The Löwchen as a breed has a long and somewhat controversial history. We know from works of art depicting images of small dogs in a very distinctive lion trim that the breed dates to the 16th century. The breed is depicted throughout the centuries in paintings, block prints, line drawings and tapestries from around the world.
The controversy arises as to the exact origin of the breed. There are several theories on this debate, depending on who is doing the talking. One theory holds that the breed originated in the area of Northern Europe now known as Germany, France and Belgium. In this area the Löwchen is thought to be tied to the breeds that were the forerunner of the modern day poodle, and quite possibly as a factor in the development of the Toy Poodle.
Another line of thinking holds that the Löwchen originated in the Mediterranean region and are directly related to the Bichon type breeds of that area. The Löwchen has also been set in Russia and even the region that is now Tibet. Whatever ones view of the origin of the Löwchen, we know that the breed has survived through the great upheavals of hundreds of years to emerge very nearly as they appear in the art that is the documentation of their history.
The Löwchen has been the resident of all manner of households through the ages, from castles to the most ordinary farmyards and cottages. Aside from their primary function as a companion they were most likely great varmint hunters and fierce little guards of beloved hearth and home.
Folk tales surround the Löwchen, bringing a charming side to their history. It is said that the Löwchen was a favorite of castle ladies as a sort of living hot water bottle. The trimmed area would go under the covers for warmth and the furry part would attract the fleas out of the beds and away from the people. Another legend associated with the breed was that if a knight died in battle a lion was carved at the foot of his tomb, if he died at home in bed, a Löwchen was carved on his tomb.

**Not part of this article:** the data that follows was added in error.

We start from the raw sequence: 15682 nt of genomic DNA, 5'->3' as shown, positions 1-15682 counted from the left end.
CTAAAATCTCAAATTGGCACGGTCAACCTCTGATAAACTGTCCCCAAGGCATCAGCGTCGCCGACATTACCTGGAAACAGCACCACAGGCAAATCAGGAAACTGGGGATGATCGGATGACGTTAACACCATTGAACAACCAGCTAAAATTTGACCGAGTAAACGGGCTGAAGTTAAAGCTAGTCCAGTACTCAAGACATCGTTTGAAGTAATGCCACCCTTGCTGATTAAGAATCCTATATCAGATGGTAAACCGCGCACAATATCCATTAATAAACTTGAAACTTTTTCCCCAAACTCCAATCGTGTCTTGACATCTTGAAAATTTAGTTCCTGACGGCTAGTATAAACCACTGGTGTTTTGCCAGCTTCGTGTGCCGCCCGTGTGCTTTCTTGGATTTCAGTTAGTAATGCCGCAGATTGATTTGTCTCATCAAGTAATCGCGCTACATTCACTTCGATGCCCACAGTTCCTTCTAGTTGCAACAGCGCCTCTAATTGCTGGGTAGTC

The story of Bijou, while basically true has also added to the charm of the breed. In the late 1700's, Bijou, a parti-colored Löwchen lived in a castle in Weilburg, Germany on the Lahn River. The story goes that, Bijou, through extreme loyalty to his beloved master, jumped from a window 60 feet above the river rather than be left behind when his master went off on a hunt. The ending of the story is the stuff of legend. One ending says that Bijou survived the jump and was rewarded by riding to the hunt on his master's saddle, the other that the jump ended in disaster. Whichever ending is true, Bijou became famous. His life size portrait completed in 1787 still hangs in the baroness's bedroom in Weilburg Castle. Bijou's devotion, loyalty and fearlessness are very much evident in the Löwchen of today.
Little is written about the Löwchen during the early years. The first record of a breeder and fancier was a Dr. Walthier in the early 1800's in Germany. The first know Löwchen standard was published in a book by Count Henry de Bylart, Dogs of All Nations. Maximillian de Conick was the first documented modern breeder and exhibitor of Löwchen. In 1897 he sold Madame Madelaine Bennert her first Löwchen. Madame Bennert would become recognized world wide for her efforts to save the rapidly disappearing breed.